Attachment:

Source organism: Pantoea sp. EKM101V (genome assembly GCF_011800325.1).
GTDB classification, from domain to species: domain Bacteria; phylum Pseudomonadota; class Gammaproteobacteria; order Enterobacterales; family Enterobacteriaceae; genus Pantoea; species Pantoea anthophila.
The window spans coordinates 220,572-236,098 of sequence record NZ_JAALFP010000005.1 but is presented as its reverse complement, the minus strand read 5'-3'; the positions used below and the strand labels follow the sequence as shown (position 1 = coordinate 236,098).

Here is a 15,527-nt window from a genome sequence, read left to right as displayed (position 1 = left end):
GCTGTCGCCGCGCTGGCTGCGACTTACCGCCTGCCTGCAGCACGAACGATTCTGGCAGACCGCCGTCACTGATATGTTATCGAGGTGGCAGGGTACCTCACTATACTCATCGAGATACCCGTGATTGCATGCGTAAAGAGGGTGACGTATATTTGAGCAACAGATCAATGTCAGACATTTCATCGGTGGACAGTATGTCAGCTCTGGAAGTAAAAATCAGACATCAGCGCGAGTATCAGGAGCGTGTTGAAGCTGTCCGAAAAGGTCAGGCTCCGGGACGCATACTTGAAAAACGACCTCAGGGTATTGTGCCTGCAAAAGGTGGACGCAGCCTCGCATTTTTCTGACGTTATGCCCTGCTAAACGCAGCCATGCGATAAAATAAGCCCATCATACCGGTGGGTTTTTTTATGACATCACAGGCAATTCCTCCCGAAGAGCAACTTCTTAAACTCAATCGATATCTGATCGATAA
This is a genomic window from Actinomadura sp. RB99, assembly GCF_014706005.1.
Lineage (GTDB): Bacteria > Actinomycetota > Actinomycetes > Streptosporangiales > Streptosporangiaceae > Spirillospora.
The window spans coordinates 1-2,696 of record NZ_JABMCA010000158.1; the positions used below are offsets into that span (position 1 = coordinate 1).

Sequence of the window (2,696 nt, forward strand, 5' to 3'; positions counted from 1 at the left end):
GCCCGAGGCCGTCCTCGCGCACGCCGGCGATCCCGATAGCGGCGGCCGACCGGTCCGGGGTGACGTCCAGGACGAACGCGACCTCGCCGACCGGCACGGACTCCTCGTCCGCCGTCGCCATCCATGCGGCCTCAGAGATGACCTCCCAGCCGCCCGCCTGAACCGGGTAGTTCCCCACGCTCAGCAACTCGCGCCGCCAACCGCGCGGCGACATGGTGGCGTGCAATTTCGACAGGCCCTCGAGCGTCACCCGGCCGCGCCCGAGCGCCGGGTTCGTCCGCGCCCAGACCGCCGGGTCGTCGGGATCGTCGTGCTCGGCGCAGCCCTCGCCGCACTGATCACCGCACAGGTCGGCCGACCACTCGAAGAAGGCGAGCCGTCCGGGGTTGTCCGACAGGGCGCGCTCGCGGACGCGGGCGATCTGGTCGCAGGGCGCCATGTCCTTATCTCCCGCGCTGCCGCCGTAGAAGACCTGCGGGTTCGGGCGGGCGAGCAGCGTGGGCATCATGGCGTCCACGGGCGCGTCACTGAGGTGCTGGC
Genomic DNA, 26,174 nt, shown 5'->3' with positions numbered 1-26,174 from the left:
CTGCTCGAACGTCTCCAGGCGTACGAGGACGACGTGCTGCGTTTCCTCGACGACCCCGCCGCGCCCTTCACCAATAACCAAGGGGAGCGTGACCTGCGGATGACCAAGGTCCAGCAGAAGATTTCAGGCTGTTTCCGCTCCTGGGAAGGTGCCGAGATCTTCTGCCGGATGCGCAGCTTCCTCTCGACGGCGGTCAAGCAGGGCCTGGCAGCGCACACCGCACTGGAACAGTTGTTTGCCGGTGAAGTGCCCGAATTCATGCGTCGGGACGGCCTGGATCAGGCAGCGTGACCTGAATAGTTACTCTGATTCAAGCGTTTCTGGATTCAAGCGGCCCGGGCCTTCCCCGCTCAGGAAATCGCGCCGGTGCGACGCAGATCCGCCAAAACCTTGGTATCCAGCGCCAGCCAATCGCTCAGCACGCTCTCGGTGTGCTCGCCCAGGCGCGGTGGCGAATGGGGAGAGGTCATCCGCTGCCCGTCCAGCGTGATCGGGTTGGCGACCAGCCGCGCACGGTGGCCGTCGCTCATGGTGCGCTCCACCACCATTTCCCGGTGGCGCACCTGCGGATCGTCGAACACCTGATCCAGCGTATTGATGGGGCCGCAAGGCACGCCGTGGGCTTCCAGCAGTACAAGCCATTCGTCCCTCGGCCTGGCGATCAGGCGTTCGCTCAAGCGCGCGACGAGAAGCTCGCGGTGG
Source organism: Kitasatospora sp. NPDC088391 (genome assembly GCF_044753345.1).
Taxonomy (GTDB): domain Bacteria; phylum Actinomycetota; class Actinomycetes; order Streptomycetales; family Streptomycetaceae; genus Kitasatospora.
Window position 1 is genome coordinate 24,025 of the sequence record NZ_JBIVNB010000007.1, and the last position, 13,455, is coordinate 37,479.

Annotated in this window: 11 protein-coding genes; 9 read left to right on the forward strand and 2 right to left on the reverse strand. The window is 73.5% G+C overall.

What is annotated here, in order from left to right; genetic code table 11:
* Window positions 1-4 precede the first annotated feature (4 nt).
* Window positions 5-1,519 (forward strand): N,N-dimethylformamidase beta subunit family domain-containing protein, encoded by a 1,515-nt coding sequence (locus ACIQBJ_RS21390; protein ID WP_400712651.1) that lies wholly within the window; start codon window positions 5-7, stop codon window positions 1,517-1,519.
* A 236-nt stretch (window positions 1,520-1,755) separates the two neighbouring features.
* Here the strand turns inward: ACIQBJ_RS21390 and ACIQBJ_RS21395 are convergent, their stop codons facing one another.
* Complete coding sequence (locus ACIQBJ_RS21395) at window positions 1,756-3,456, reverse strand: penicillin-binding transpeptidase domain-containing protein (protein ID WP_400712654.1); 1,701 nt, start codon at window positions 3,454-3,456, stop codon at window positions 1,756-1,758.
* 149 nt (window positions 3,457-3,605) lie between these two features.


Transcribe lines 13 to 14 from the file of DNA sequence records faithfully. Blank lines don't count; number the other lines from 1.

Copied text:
Source organism: Kitasatospora sp. NPDC088391 (genome assembly GCF_044753345.1).
Taxonomy (GTDB): domain Bacteria; phylum Actinomycetota; class Actinomycetes; order Streptomycetales; family Streptomycetaceae; genus Kitasatospora.